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Feature Article - March 2014

Gone to the Dogs

Design & Manage an Effective Off-Leash Area

By Dawn Klingensmith


Looking at the array of dog park equipment on the market, as well as cutesy design features at existing parks, you might pause to consider if a great many of them appeal more to people than pooches, just as many toys appeal more to parents than kids, who often toss aside a toy in favor of the box it came in. The question might be worth pondering, Were dog parks designed for the sole satisfaction of our four-legged friends? But they're not—at least, not successful ones.

Tom O'Rourke knows a thing or two about operating a successful dog park. "It isn't about the dogs; it's about the customers," said O'Rourke, executive director of the Charleston County Park & Recreation Commission in South Carolina.

By customers, he means people, of course.

"I think it's more about, while the dogs are having fun, are the people having fun with one another? It's about people socializing and interacting. You cannot forget that part of it," O'Rourke said.

A dog park has the potential to become "so much more than just a place to exercise your pet," said Stephanie Devine, vice president of sales and marketing for a Chattanooga, Tenn.-based recreation products manufacturer. "For many pet owners it's a place to meet new friends, relax and enjoy the outdoors," and to that end, they appreciate creature comforts and programmed events.

In popular culture, the potential to meet people and socialize in dog parks and the magnetic ability of dogs to bring folks together have driven storylines. In the 2005 film "Must Love Dogs," a man and woman meet for their first date in a dog park. He borrows a terrier for the occasion. A similar plan is hatched in the country song "Norma Jean Riley" to capture the attention of the titular love interest. In real life, O'Rourke knows of couples who met in dog parks.

Whether or not romance comes out of it, the key is to create a dog-friendly environment that encourages people to linger and mingle. That's not to say dogs don't have certain needs and predilections, but the best dog parks cater to people not only by incorporating design features for their comfort and pleasure, but also by implementing creative programming.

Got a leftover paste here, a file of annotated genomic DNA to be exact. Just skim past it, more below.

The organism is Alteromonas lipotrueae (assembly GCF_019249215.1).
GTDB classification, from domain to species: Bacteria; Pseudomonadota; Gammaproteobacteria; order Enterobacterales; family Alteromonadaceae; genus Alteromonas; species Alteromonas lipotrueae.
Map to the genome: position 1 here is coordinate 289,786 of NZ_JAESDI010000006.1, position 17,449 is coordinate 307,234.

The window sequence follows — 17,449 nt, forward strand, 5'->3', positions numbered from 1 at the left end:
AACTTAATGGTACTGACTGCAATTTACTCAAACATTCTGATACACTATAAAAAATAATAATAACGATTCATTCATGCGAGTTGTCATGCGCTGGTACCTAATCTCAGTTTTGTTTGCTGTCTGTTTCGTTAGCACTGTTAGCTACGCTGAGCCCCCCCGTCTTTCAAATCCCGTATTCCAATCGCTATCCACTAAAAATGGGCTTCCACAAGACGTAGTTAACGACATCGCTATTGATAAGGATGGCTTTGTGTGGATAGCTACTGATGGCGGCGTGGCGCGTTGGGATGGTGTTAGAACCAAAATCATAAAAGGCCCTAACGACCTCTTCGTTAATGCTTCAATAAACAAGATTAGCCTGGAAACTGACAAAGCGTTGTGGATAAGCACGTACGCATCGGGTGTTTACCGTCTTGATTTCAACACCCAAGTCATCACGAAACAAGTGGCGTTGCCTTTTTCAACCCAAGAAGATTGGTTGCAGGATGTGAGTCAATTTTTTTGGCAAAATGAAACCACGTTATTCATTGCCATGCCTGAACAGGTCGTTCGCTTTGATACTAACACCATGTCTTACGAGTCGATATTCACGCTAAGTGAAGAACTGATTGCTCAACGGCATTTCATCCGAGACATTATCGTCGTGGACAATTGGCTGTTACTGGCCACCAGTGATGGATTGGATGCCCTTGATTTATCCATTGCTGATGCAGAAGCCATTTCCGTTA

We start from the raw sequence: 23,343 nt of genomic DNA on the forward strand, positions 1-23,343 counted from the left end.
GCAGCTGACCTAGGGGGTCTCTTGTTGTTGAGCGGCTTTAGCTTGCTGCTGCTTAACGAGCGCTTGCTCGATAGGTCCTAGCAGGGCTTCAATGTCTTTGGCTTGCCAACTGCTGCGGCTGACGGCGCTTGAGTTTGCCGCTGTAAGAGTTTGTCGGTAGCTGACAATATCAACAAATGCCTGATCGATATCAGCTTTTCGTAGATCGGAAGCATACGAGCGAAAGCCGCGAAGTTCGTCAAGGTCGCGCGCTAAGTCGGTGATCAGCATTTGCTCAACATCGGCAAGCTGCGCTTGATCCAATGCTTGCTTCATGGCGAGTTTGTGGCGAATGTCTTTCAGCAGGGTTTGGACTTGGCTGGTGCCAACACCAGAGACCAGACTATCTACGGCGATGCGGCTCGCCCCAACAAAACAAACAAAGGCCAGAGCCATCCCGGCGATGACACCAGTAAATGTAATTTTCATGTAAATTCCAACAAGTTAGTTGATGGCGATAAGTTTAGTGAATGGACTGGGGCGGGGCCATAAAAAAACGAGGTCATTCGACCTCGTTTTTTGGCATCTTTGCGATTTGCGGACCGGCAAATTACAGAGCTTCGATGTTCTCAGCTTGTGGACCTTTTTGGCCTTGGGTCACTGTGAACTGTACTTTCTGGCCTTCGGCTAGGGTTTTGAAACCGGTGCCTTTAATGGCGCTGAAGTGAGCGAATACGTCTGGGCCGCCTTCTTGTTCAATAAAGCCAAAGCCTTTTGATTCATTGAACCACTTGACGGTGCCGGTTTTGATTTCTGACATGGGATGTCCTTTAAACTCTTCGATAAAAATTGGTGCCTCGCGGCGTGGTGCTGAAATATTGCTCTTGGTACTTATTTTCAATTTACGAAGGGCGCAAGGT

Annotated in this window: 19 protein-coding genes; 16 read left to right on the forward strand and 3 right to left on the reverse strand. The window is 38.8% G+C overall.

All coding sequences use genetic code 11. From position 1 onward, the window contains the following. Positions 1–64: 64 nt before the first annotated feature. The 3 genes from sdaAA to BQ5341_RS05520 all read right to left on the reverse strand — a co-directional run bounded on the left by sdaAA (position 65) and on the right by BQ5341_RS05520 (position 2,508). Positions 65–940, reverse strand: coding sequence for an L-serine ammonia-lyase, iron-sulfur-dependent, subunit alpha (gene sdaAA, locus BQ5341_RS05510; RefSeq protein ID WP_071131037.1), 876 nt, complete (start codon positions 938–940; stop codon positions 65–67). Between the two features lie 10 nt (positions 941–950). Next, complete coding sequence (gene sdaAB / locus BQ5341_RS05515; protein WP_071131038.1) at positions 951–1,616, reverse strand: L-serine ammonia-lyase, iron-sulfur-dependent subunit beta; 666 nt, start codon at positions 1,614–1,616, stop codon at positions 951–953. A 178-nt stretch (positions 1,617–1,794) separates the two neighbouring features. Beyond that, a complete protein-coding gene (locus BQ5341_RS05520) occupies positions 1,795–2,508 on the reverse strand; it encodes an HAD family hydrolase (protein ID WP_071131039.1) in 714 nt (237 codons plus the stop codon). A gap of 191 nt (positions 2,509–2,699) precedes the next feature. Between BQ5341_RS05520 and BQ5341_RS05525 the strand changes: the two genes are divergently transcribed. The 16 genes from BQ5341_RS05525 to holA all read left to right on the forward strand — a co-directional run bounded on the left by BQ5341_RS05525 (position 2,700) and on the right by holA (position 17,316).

Dog Park Doings

The Charleston County Park & Recreation Commission operates three dog parks, all within existing large regional parks that have a gate fee. All three dog parks host events. And, all three have very different user groups. That dog owners are not a homogenous group is a point O'Rourke emphasized repeatedly. When planning events, it's important to consider user demographics, he said.

For example, two of Charleston's dog parks hosts periodic "happy hour" events with beer, food and music, but the event title and offerings differ by location to appeal to each target audience. Yappy Hour has a laid-back vibe and simpler food, whereas Yups, Pups and Food Trucks has an upscale feel, sophisticated fare and live local bands. Yappy Hour is held five times a year in warmer months, each attended by an average of 300 people in 2013. Last year's budgeted expense was $3,495, with revenues and sponsorship totaling $4,625 and $6,300, respectively. Yups, Pups and Food Trucks was held four times, each attended by about 100 people, with a budgeted expense of $3,600 and revenues and sponsorship totaling $4,500 and $1,800, respectively.